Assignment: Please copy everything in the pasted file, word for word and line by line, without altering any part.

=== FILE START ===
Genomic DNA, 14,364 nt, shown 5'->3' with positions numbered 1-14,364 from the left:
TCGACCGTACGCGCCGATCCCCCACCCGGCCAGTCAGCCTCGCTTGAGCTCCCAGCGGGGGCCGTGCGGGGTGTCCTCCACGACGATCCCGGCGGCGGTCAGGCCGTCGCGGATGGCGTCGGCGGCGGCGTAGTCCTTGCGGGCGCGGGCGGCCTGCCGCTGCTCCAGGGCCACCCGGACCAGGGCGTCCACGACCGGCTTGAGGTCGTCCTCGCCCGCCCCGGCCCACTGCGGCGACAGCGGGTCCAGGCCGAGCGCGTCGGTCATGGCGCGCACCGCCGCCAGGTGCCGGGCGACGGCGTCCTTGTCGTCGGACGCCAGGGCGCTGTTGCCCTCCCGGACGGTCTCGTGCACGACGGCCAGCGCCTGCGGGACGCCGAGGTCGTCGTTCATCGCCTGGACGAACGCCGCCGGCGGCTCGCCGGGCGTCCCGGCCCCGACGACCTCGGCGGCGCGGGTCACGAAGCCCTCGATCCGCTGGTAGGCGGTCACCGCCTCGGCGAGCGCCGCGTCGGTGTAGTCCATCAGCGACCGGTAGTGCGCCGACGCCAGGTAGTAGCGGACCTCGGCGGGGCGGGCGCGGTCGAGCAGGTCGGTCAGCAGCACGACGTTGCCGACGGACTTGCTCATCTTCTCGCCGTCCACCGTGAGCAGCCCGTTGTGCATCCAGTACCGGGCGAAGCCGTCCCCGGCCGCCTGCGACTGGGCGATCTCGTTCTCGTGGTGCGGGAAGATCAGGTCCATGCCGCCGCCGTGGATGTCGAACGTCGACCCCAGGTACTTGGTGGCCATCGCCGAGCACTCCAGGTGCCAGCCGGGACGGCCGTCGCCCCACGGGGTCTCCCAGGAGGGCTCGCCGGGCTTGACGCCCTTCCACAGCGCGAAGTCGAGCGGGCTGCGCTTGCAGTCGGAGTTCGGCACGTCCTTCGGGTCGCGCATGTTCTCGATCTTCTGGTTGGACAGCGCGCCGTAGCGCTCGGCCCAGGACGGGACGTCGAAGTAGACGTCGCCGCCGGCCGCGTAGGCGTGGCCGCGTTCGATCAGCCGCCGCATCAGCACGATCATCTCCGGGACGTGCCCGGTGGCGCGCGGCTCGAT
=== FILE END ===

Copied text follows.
Genomic DNA, 14,364 nt, shown 5'->3' with positions numbered 1-14,364 from the left:
TCGACCGTACGCGCCGATCCCCCACCCGGCCAGTCAGCCTCGCTTGAGCTCCCAGCGGGGGCCGTGCGGGGTGTCCTCCACGACGATCCCGGCGGCGGTCAGGCCGTCGCGGATGGCGTCGGCGGCGGCGTAGTCCTTGCGGGCGCGGGCGGCCTGCCGCTGCTCCAGGGCCACCCGGACCAGGGCGTCCACGACCGGCTTGAGGTCGTCCTCGCCCGCCCCGGCCCACTGCGGCGACAGCGGGTCCAGGCCGAGCGCGTCGGTCATGGCGCGCACCGCCGCCAGGTGCCGGGCGACGGCGTCCTTGTCGTCGGACGCCAGGGCGCTGTTGCCCTCCCGGACGGTCTCGTGCACGACGGCCAGCGCCTGCGGGACGCCGAGGTCGTCGTTCATCGCCTGGACGAACGCCGCCGGCGGCTCGCCGGGCGTCCCGGCCCCGACGACCTCGGCGGCGCGGGTCACGAAGCCCTCGATCCGCTGGTAGGCGGTCACCGCCTCGGCGAGCGCCGCGTCGGTGTAGTCCATCAGCGACCGGTAGTGCGCCGACGCCAGGTAGTAGCGGACCTCGGCGGGGCGGGCGCGGTCGAGCAGGTCGGTCAGCAGCACGACGTTGCCGACGGACTTGCTCATCTTCTCGCCGTCCACCGTGAGCAGCCCGTTGTGCATCCAGTACCGGGCGAAGCCGTCCCCGGCCGCCTGCGACTGGGCGATCTCGTTCTCGTGGTGCGGGAAGATCAGGTCCATGCCGCCGCCGTGGATGTCGAACGTCGACCCCAGGTACTTGGTGGCCATCGCCGAGCACTCCAGGTGCCAGCCGGGACGGCCGTCGCCCCACGGGGTCTCCCAGGAGGGCTCGCCGGGCTTGACGCCCTTCCACAGCGCGAAGTCGAGCGGGCTGCGCTTGCAGTCGGAGTTCGGCACGTCCTTCGGGTCGCGCATGTTCTCGATCTTCTGGTTGGACAGCGCGCCGTAGCGCTCGGCCCAGGACGGGACGTCGAAGTAGACGTCGCCGCCGGCCGCGTAGGCGTGGCCGCGTTCGATCAGCCGCCGCATCAGCACGATCATCTCCGGGACGTGCCCGGTGGCGCGCGGCTCGAT